‘To this replication of mine, I received some time after a rebuttal consisting of many arguments very ably put and many strictures on my letter, several sentences of which were quoted, particularly that in which I had spoken as it might be desired a little too harshly of the established clergy. It concluded with requesting that I would as soon as I could do it conveniently (or some such purpose for I quote from memory) acquaint them with my final opinion, it being also added in a way not very difficult to be interpreted that it must be of importance to them to know the sentiments of their own representative. All I could say to this was that being resolved to consider the question most thoroughly and it being one on which I might expect much light to be thrown by reading and conversation, I was not likely to come to a speedy decision, but promised as before that I would weight all that was put… Now you will be astonished I doubt not to hear that it was a perfect surprised on me to be told a few days ago by a friend that he had seen the dissenting ministers’ letter to me in print, and accordingly at my desire he procured me a copy of it from a gentleman to whom amongst others it had been sent. I could not have been more amazed by seeing the sorry letter in the next York Herald, which I do not think very likely to happen. Much suggests itself to me to say on this… but I will suppress it till we meet.’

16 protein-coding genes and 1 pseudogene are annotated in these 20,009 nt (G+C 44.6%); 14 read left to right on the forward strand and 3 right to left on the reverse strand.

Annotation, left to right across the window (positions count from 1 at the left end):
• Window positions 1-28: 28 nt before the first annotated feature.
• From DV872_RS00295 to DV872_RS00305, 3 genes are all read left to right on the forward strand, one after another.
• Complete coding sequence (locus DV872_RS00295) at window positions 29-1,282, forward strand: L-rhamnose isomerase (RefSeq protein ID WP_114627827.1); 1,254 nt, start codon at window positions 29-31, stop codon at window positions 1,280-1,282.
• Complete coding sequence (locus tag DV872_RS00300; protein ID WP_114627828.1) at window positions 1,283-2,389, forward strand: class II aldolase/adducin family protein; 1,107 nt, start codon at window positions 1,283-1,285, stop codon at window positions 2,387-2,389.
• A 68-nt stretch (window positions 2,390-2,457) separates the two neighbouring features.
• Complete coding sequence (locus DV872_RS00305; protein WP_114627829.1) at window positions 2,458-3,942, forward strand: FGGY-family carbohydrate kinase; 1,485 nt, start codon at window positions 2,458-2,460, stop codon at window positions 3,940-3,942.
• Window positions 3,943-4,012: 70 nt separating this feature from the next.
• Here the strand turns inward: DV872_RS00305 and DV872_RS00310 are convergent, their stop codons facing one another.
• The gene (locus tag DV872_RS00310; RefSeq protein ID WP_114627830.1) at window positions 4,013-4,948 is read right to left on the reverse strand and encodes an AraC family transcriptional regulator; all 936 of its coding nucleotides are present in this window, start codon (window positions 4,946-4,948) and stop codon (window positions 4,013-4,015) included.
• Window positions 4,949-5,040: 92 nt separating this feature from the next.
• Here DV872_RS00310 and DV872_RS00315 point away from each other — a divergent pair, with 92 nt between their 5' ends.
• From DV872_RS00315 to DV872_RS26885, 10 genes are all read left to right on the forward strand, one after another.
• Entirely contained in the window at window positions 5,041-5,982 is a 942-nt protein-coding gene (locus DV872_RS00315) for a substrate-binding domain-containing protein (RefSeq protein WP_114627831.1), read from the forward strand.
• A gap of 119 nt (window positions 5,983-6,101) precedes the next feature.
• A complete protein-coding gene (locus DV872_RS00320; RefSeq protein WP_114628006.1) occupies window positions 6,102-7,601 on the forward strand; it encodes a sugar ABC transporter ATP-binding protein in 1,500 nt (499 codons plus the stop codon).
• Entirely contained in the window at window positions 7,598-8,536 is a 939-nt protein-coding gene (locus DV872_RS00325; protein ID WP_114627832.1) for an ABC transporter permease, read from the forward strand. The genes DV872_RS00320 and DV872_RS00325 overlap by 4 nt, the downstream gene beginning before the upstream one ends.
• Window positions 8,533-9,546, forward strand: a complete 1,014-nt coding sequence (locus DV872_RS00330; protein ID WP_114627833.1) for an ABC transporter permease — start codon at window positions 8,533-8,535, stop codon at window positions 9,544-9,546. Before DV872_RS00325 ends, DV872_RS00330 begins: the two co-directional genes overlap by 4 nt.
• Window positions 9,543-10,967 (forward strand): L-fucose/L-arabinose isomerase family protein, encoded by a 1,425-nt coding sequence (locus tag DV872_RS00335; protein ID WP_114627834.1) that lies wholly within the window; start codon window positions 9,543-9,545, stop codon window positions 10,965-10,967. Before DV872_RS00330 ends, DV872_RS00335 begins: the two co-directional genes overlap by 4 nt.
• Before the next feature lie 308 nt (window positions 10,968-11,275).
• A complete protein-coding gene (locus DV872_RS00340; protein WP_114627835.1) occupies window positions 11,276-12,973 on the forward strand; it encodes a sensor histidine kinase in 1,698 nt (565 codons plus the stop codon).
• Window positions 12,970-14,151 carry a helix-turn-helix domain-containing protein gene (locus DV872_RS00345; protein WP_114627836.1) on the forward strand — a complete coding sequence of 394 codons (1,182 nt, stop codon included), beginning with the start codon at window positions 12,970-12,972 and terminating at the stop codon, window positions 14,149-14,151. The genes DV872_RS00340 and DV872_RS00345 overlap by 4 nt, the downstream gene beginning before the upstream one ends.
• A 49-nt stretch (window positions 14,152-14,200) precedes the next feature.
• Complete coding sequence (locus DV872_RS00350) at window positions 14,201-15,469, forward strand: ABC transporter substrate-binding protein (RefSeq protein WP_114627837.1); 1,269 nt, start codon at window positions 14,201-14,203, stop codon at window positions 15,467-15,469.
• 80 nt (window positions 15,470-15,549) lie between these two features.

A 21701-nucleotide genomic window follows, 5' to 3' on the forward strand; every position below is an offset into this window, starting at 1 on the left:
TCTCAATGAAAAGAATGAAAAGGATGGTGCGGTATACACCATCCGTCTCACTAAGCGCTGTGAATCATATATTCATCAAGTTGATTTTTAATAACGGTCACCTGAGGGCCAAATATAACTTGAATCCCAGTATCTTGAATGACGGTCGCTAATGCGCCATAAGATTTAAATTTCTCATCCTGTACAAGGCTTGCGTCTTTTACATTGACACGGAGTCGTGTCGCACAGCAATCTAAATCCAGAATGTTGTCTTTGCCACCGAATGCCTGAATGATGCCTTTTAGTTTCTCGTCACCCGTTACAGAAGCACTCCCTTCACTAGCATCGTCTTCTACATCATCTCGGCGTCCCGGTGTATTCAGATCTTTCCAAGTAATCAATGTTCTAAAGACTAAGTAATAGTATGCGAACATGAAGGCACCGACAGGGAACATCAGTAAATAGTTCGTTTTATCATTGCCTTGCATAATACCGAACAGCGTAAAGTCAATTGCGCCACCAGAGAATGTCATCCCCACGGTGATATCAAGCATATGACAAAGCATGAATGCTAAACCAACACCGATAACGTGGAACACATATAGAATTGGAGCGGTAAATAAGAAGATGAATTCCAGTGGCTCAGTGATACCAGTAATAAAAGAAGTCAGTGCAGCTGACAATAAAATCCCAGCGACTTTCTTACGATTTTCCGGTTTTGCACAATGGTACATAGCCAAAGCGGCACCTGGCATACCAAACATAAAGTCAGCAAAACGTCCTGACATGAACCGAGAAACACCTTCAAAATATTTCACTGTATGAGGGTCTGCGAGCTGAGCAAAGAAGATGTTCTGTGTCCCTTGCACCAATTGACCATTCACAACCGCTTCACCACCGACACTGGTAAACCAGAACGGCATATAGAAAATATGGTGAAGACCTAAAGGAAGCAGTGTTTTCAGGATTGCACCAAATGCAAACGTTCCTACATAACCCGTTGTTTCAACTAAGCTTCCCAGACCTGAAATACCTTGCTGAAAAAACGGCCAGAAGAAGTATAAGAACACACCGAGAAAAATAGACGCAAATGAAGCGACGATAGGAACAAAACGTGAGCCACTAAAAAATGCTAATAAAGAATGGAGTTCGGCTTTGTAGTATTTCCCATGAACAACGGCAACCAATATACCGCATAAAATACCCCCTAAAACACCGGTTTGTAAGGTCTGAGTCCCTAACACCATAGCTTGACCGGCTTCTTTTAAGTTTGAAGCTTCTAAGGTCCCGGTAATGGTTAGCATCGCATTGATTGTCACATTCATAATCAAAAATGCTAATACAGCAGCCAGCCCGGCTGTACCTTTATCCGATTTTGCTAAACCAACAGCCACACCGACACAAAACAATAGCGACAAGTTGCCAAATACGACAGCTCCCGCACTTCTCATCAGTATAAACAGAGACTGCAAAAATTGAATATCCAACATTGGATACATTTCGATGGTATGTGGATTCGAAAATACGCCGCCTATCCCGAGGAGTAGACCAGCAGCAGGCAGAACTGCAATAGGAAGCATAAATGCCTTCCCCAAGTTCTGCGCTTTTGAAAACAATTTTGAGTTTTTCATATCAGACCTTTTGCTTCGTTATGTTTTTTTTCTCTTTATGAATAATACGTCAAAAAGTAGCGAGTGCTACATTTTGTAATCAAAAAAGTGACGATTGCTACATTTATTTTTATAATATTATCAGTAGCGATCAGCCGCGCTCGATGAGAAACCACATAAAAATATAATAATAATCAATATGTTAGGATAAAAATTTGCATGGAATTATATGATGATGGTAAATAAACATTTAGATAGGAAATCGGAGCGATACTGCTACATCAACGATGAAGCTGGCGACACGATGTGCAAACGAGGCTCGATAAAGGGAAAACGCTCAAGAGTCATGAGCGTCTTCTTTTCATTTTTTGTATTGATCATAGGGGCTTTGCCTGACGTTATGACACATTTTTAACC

‘Tis not of incivility I complain, tho to publish without asking my leave and still more without even apprising me of it is highly objectionable in this view. Tis not of their business, tho what can be more unfair than to publish not my letter but certain extracts from it which in the first place contained what I said against the regular clergy without the paragraph which might be supposed to qualify it and secondly omitted also that sentence wherein I had guarded against the sentiments I was expressing being understood to be my present sentiments, when I declared were all in doubt. But what I complain of is that designing to act an honest part, and if the result of my consideration should so turn out to vote for the dissenters they have made it impossible for me to do this without its being imagined to arise from a fear of their influence rather than from conviction of the justice of their cause. I own I can see it no other view than as meant to injure me in the county by holding out a public menace, and tho a man who acts from the principles I possess, I reflect that he is to give an account of his political conduct at the judgement seat of Christ must be influenced as little by passion as by interest, and is no more at liberty (at the expense of his integrity) to consult the fairness of his character, than his personal situation, yet to conquer that pride which swells on such treatment is no easy victory.’